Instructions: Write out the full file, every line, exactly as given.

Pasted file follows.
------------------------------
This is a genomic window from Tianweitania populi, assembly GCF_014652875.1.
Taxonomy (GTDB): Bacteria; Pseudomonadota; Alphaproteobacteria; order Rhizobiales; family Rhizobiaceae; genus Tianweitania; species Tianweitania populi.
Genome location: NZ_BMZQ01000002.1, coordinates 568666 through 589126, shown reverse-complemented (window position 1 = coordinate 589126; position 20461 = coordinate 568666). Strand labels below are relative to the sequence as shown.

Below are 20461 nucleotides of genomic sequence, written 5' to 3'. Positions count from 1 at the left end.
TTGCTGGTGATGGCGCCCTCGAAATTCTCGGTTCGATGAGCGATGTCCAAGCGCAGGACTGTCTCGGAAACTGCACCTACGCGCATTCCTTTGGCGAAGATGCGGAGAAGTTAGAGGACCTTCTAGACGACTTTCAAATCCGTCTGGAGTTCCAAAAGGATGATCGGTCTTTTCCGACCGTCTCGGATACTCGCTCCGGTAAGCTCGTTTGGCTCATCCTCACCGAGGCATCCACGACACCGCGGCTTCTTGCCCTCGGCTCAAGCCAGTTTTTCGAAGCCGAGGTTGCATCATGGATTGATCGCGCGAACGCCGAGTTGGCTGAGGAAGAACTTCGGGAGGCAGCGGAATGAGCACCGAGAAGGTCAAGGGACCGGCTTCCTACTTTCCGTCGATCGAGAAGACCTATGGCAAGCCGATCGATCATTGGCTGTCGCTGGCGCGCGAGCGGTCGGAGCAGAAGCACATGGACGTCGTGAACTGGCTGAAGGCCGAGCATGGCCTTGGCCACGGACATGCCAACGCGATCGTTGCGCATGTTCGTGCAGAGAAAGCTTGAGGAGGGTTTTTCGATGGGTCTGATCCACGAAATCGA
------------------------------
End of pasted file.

This is a genomic window from Tianweitania populi, assembly GCF_014652875.1.
Taxonomy (GTDB): Bacteria; Pseudomonadota; Alphaproteobacteria; order Rhizobiales; family Rhizobiaceae; genus Tianweitania; species Tianweitania populi.
Genome location: NZ_BMZQ01000002.1, coordinates 568666 through 589126, shown reverse-complemented (window position 1 = coordinate 589126; position 20461 = coordinate 568666). Strand labels below are relative to the sequence as shown.

Below are 20461 nucleotides of genomic sequence, written 5' to 3'. Positions count from 1 at the left end.
TTGCTGGTGATGGCGCCCTCGAAATTCTCGGTTCGATGAGCGATGTCCAAGCGCAGGACTGTCTCGGAAACTGCACCTACGCGCATTCCTTTGGCGAAGATGCGGAGAAGTTAGAGGACCTTCTAGACGACTTTCAAATCCGTCTGGAGTTCCAAAAGGATGATCGGTCTTTTCCGACCGTCTCGGATACTCGCTCCGGTAAGCTCGTTTGGCTCATCCTCACCGAGGCATCCACGACACCGCGGCTTCTTGCCCTCGGCTCAAGCCAGTTTTTCGAAGCCGAGGTTGCATCATGGATTGATCGCGCGAACGCCGAGTTGGCTGAGGAAGAACTTCGGGAGGCAGCGGAATGAGCACCGAGAAGGTCAAGGGACCGGCTTCCTACTTTCCGTCGATCGAGAAGACCTATGGCAAGCCGATCGATCATTGGCTGTCGCTGGCGCGCGAGCGGTCGGAGCAGAAGCACATGGACGTCGTGAACTGGCTGAAGGCCGAGCATGGCCTTGGCCACGGACATGCCAACGCGATCGTTGCGCATGTTCGTGCAGAGAAAGCTTGAGGAGGGTTTTTCGATGGGTCTGATCCACGAAATCGA